If this artificial expansion is not done and you try to print exactly 8.0 x 10.0 inches on paper that measures 8.0 x 10.0 inches, inevitably you'll end up with a print where a tiny sliver is cropped off on one side and a white sliver appears unprinted on the opposing edge.  The reason is that the paper loading mechanisms in printers are not exact.  If the paper loads even a small fraction of an inch or a fraction of a millimeter too far to the left or right or if the paper isn't perfectly "square" or it doesn't load perfectly parallel to the guides, you'll notice immediately.  Any error at all will result in cropping on one edge and unprinted paper on the opposing edge.  The expansion (and printing beyond the edge of the paper) is a way to mitigate this problem.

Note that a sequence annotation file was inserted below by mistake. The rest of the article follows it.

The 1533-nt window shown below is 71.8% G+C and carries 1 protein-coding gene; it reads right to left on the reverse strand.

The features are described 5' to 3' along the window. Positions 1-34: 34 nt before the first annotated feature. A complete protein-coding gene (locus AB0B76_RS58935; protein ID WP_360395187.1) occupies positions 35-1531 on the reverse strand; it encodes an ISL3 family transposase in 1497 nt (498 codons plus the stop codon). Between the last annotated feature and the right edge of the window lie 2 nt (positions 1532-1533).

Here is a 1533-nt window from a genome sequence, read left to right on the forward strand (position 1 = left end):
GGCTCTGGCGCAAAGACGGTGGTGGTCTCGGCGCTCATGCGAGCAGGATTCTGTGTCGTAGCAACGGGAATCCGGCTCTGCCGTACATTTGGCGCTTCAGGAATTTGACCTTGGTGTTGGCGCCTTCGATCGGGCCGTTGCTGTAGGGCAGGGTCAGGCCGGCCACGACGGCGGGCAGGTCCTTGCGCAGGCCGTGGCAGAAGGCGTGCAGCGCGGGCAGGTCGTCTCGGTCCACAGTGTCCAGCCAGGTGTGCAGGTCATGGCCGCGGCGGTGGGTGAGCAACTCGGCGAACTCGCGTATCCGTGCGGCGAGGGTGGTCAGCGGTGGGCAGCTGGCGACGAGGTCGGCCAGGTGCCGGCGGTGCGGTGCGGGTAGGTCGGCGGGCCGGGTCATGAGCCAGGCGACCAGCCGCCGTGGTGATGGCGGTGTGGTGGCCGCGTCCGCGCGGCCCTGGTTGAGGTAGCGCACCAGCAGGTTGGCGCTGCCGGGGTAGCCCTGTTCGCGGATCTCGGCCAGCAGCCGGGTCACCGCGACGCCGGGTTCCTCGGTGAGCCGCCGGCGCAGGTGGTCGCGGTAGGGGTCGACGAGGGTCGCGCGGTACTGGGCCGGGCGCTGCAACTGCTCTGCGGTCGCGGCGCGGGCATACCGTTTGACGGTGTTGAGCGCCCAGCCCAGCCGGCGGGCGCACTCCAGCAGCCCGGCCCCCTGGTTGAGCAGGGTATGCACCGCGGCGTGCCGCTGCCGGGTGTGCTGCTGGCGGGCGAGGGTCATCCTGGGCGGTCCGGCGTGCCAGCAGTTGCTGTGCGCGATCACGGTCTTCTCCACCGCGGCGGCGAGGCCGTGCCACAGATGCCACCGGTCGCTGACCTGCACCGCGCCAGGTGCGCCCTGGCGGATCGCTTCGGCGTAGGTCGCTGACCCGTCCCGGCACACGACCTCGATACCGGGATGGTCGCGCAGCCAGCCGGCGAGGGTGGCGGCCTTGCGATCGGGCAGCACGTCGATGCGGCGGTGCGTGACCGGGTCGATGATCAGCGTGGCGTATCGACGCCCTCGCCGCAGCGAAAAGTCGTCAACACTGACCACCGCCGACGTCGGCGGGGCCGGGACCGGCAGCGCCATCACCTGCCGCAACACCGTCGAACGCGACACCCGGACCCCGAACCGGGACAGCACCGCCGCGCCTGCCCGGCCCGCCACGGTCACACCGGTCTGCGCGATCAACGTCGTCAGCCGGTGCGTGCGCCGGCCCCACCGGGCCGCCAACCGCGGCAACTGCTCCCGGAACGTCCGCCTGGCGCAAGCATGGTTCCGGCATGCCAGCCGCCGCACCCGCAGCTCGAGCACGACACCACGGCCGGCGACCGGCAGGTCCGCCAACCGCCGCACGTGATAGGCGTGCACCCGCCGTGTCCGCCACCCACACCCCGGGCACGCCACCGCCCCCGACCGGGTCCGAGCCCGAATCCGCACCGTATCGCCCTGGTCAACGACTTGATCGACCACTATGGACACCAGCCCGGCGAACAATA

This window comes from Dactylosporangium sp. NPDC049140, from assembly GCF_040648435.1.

Unfortunately, this artificial expansion always occurs no matter what size you are printing which causes a slightly different issue if you try to print multiple prints on a borderless page.  If you print two 5x7 prints on an 8x10 sheet of paper for example, the 5 inch side of the prints will be expanded to about 5.1 inches each so you'll end up with part of the left edge of one print being cropped off (it will print beyond the left edge of the paper) and part of the right edge of the right print on the page being cut off (it will print off the right edge of the paper).  Here's my article that explains the ins and outs of borderless printing in detail.


When I print a large print, pieces of my print are missing or the page prints blank